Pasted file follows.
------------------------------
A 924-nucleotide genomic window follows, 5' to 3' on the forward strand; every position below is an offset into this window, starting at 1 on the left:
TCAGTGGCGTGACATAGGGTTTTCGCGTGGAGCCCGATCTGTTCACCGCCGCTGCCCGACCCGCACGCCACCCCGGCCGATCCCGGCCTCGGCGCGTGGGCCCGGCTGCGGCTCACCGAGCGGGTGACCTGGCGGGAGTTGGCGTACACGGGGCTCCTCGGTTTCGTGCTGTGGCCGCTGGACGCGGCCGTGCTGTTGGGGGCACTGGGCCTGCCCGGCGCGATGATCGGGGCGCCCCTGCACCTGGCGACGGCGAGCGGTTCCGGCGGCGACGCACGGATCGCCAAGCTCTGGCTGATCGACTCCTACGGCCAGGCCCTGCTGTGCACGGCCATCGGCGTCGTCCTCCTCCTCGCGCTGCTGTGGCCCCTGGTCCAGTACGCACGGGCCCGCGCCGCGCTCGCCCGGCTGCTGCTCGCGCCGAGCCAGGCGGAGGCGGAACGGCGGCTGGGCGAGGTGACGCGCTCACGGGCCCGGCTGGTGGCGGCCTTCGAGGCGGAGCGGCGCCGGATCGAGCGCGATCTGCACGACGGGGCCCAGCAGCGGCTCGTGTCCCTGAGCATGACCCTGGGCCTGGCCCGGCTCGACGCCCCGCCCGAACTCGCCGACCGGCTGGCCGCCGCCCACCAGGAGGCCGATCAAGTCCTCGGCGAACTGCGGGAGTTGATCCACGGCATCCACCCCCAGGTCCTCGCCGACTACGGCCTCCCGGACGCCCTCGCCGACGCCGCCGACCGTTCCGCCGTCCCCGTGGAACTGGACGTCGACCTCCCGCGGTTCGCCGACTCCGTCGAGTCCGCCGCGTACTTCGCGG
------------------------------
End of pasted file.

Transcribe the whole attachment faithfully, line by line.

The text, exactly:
A 924-nucleotide genomic window follows, 5' to 3' on the forward strand; every position below is an offset into this window, starting at 1 on the left:
TCAGTGGCGTGACATAGGGTTTTCGCGTGGAGCCCGATCTGTTCACCGCCGCTGCCCGACCCGCACGCCACCCCGGCCGATCCCGGCCTCGGCGCGTGGGCCCGGCTGCGGCTCACCGAGCGGGTGACCTGGCGGGAGTTGGCGTACACGGGGCTCCTCGGTTTCGTGCTGTGGCCGCTGGACGCGGCCGTGCTGTTGGGGGCACTGGGCCTGCCCGGCGCGATGATCGGGGCGCCCCTGCACCTGGCGACGGCGAGCGGTTCCGGCGGCGACGCACGGATCGCCAAGCTCTGGCTGATCGACTCCTACGGCCAGGCCCTGCTGTGCACGGCCATCGGCGTCGTCCTCCTCCTCGCGCTGCTGTGGCCCCTGGTCCAGTACGCACGGGCCCGCGCCGCGCTCGCCCGGCTGCTGCTCGCGCCGAGCCAGGCGGAGGCGGAACGGCGGCTGGGCGAGGTGACGCGCTCACGGGCCCGGCTGGTGGCGGCCTTCGAGGCGGAGCGGCGCCGGATCGAGCGCGATCTGCACGACGGGGCCCAGCAGCGGCTCGTGTCCCTGAGCATGACCCTGGGCCTGGCCCGGCTCGACGCCCCGCCCGAACTCGCCGACCGGCTGGCCGCCGCCCACCAGGAGGCCGATCAAGTCCTCGGCGAACTGCGGGAGTTGATCCACGGCATCCACCCCCAGGTCCTCGCCGACTACGGCCTCCCGGACGCCCTCGCCGACGCCGCCGACCGTTCCGCCGTCCCCGTGGAACTGGACGTCGACCTCCCGCGGTTCGCCGACTCCGTCGAGTCCGCCGCGTACTTCGCGG